FIGURE 2. FPz8 block diagram.
Instruction Queueing Engine
IQUEUE.FETCH_STATE := F_READ;
if (IQUEUE.FULL=’0’) then
IQUEUE.QUEUE(IQUEUE.WRPOS) := IDB;
FETCH_ADDR := FETCH_ADDR + 1;
IAB <= FETCH_ADDR;
IQUEUE.WRPOS := IQUEUE.WRPOS + 1;
IQUEUE.CNT := IQUEUE.CNT + 1;
if (IQUEUE.CNT=7) then IQUEUE.FULL:=’1’; else
Fetching instructions is a primary task for any CPU. The
FPz8’s Harvard architecture enables concurrent fetching
and data access (due to separate buses for instruction and
data). That means the CPU can fetch a new instruction
while another is reading or writing into data memory.
The eZ8 has a variable length instruction word
(instruction length varies from one byte up to five bytes);
some instructions are lengthy but run faster than others.
That way, a BRK instruction has a length of one byte and
runs in two cycles, while an LDX IM,ER1 is four bytes long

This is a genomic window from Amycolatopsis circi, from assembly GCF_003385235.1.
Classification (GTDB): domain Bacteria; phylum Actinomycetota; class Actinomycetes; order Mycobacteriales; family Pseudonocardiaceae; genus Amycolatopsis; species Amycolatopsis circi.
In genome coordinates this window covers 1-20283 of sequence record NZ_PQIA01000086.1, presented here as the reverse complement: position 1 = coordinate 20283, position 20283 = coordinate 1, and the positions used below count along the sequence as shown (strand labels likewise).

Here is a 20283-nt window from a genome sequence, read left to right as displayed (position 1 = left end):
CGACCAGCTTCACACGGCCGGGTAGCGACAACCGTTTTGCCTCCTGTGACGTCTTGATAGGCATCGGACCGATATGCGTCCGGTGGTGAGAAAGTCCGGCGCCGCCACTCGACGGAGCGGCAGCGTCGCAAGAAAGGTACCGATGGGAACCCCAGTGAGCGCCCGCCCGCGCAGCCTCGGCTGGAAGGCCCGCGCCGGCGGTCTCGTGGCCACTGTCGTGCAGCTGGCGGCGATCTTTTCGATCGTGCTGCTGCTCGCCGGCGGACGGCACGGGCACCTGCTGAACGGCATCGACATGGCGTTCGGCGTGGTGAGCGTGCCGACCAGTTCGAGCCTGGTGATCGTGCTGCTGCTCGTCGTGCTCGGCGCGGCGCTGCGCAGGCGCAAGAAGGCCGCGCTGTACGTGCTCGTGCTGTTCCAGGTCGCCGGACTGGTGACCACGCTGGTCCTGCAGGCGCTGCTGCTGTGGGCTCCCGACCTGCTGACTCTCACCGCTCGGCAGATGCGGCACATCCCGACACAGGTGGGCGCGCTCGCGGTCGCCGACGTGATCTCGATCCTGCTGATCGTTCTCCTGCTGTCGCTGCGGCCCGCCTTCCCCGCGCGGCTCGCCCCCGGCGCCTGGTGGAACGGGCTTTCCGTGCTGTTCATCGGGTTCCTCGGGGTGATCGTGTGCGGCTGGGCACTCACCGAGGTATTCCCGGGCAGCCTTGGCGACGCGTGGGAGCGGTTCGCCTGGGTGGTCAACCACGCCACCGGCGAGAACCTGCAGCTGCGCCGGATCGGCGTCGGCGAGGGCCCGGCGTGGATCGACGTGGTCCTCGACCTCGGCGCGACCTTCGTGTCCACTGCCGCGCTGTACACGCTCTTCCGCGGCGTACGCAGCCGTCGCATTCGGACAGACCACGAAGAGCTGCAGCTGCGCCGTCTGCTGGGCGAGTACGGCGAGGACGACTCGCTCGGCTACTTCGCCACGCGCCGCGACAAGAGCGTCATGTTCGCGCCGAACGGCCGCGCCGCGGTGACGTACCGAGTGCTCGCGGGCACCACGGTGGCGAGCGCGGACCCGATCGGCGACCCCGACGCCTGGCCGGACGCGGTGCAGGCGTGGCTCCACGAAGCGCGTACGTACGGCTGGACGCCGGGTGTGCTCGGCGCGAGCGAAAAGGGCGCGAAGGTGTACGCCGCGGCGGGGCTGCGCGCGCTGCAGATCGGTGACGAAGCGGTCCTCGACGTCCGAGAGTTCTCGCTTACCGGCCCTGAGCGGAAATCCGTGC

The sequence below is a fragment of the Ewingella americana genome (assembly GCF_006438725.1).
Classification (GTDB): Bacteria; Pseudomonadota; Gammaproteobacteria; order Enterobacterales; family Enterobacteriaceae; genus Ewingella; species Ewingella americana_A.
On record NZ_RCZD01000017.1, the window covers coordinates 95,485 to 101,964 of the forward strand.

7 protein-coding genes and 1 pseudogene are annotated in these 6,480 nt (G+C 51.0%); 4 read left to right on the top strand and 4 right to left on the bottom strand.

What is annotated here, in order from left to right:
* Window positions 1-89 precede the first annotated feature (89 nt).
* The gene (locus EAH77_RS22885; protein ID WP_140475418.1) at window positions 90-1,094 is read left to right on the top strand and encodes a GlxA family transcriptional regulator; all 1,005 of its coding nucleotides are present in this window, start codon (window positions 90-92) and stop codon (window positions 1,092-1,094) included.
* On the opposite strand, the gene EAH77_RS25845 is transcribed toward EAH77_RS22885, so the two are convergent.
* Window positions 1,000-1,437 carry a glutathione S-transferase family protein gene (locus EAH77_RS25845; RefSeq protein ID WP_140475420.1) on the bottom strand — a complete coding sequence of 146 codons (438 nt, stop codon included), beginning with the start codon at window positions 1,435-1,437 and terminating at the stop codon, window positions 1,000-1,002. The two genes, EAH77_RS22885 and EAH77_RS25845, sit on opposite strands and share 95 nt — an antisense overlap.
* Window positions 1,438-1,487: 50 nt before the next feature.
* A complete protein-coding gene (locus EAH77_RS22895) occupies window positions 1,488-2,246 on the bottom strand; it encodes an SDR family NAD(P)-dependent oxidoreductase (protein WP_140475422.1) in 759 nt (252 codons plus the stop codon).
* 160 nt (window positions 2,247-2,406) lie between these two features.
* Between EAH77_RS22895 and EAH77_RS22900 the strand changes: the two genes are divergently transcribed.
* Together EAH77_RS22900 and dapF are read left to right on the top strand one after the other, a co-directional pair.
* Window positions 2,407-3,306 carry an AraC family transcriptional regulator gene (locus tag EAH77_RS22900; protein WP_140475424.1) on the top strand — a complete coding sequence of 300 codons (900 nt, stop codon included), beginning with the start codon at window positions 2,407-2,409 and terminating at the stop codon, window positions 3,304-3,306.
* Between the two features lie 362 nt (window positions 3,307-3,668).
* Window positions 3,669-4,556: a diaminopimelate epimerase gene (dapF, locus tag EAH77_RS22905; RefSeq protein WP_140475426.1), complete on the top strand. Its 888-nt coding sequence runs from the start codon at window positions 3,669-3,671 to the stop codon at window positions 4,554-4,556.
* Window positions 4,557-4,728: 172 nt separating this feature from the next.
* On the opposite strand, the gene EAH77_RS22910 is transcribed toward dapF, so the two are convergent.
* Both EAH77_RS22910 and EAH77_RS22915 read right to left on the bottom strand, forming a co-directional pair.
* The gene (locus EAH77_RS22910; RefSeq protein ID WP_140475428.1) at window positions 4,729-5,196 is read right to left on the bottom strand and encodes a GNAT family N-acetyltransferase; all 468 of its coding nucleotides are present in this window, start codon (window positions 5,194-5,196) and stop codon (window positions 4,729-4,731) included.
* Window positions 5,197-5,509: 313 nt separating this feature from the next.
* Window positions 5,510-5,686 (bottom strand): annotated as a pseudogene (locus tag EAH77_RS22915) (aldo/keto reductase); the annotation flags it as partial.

and runs in two clock cycles.
So, how can we successfully decode all these
instructions? With an instruction queue; that is, a
mechanism that keeps fetching bytes from program
memory and storing them into an eight-byte array:
Listing 1. Instruction queue engine.
if (CAN_FETCH=’1’) then
if (IQUEUE.FETCH_STATE=F_ADDR) then
FETCH_ADDR := PC;
IAB <= PC;
IQUEUE.WRPOS := 0;
IQUEUE.RDPOS := 0;
IQUEUE.CNT := 0;
Fetching is controlled by a main enable signal
(CAN_FETCH) which can be disabled in some special
cases (interrupt processing, by LDC/LDCI instructions or
debugger access). There is also a structure (IQUEUE) which
stores several internal parameters (fetching state, read
and write pointers, queue array itself, a counter, and a full
The queue counter (CNT) is used to identify the
number of bytes available for use (reading) in the queue.
The decoder stage uses this number to verify that the
desired number of bytes for the instruction is already
available in the queue.
44 July 2017